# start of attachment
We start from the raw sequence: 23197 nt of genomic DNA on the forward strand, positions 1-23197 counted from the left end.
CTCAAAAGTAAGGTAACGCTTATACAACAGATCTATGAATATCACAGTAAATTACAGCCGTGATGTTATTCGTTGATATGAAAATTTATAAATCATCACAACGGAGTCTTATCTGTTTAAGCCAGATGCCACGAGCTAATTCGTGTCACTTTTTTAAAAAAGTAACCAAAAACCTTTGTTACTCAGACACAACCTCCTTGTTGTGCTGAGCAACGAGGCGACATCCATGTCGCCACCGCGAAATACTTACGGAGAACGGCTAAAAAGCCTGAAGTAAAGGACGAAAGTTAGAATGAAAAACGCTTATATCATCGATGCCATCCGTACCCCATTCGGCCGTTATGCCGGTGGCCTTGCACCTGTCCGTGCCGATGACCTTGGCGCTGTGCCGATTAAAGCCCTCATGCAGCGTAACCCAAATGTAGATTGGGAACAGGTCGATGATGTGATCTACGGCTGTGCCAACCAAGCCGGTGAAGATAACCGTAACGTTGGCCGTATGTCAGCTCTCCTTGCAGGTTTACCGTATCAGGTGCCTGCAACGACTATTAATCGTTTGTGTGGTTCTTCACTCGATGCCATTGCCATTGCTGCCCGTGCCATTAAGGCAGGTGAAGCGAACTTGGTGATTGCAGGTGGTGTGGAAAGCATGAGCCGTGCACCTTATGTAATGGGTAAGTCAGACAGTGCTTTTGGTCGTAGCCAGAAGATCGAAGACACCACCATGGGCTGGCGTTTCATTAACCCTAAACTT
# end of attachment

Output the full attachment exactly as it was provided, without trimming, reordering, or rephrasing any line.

We start from the raw sequence: 23197 nt of genomic DNA on the forward strand, positions 1-23197 counted from the left end.
CTCAAAAGTAAGGTAACGCTTATACAACAGATCTATGAATATCACAGTAAATTACAGCCGTGATGTTATTCGTTGATATGAAAATTTATAAATCATCACAACGGAGTCTTATCTGTTTAAGCCAGATGCCACGAGCTAATTCGTGTCACTTTTTTAAAAAAGTAACCAAAAACCTTTGTTACTCAGACACAACCTCCTTGTTGTGCTGAGCAACGAGGCGACATCCATGTCGCCACCGCGAAATACTTACGGAGAACGGCTAAAAAGCCTGAAGTAAAGGACGAAAGTTAGAATGAAAAACGCTTATATCATCGATGCCATCCGTACCCCATTCGGCCGTTATGCCGGTGGCCTTGCACCTGTCCGTGCCGATGACCTTGGCGCTGTGCCGATTAAAGCCCTCATGCAGCGTAACCCAAATGTAGATTGGGAACAGGTCGATGATGTGATCTACGGCTGTGCCAACCAAGCCGGTGAAGATAACCGTAACGTTGGCCGTATGTCAGCTCTCCTTGCAGGTTTACCGTATCAGGTGCCTGCAACGACTATTAATCGTTTGTGTGGTTCTTCACTCGATGCCATTGCCATTGCTGCCCGTGCCATTAAGGCAGGTGAAGCGAACTTGGTGATTGCAGGTGGTGTGGAAAGCATGAGCCGTGCACCTTATGTAATGGGTAAGTCAGACAGTGCTTTTGGTCGTAGCCAGAAGATCGAAGACACCACCATGGGCTGGCGTTTCATTAACCCTAAACTT